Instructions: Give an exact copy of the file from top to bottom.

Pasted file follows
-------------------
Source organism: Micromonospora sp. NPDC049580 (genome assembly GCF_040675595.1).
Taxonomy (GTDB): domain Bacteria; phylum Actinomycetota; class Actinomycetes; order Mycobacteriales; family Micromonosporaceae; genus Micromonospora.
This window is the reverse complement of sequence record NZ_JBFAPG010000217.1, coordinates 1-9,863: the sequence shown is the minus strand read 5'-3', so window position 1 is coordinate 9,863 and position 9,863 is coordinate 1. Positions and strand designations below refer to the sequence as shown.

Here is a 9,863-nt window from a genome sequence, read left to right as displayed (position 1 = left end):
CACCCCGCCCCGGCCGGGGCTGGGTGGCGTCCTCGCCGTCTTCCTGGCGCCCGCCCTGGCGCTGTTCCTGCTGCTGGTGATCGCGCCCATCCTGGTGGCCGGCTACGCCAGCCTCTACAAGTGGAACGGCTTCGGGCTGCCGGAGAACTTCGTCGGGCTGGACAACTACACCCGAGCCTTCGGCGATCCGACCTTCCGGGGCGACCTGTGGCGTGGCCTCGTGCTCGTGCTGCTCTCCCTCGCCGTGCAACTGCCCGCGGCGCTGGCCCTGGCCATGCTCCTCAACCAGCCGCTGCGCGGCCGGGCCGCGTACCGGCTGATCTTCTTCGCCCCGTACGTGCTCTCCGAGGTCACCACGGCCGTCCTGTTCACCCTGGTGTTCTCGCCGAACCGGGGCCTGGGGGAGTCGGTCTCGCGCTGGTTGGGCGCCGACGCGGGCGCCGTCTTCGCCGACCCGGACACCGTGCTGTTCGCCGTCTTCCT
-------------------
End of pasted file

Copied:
Source organism: Micromonospora sp. NPDC049580 (genome assembly GCF_040675595.1).
Taxonomy (GTDB): domain Bacteria; phylum Actinomycetota; class Actinomycetes; order Mycobacteriales; family Micromonosporaceae; genus Micromonospora.
This window is the reverse complement of sequence record NZ_JBFAPG010000217.1, coordinates 1-9,863: the sequence shown is the minus strand read 5'-3', so window position 1 is coordinate 9,863 and position 9,863 is coordinate 1. Positions and strand designations below refer to the sequence as shown.

Here is a 9,863-nt window from a genome sequence, read left to right as displayed (position 1 = left end):
CACCCCGCCCCGGCCGGGGCTGGGTGGCGTCCTCGCCGTCTTCCTGGCGCCCGCCCTGGCGCTGTTCCTGCTGCTGGTGATCGCGCCCATCCTGGTGGCCGGCTACGCCAGCCTCTACAAGTGGAACGGCTTCGGGCTGCCGGAGAACTTCGTCGGGCTGGACAACTACACCCGAGCCTTCGGCGATCCGACCTTCCGGGGCGACCTGTGGCGTGGCCTCGTGCTCGTGCTGCTCTCCCTCGCCGTGCAACTGCCCGCGGCGCTGGCCCTGGCCATGCTCCTCAACCAGCCGCTGCGCGGCCGGGCCGCGTACCGGCTGATCTTCTTCGCCCCGTACGTGCTCTCCGAGGTCACCACGGCCGTCCTGTTCACCCTGGTGTTCTCGCCGAACCGGGGCCTGGGGGAGTCGGTCTCGCGCTGGTTGGGCGCCGACGCGGGCGCCGTCTTCGCCGACCCGGACACCGTGCTGTTCGCCGTCTTCCT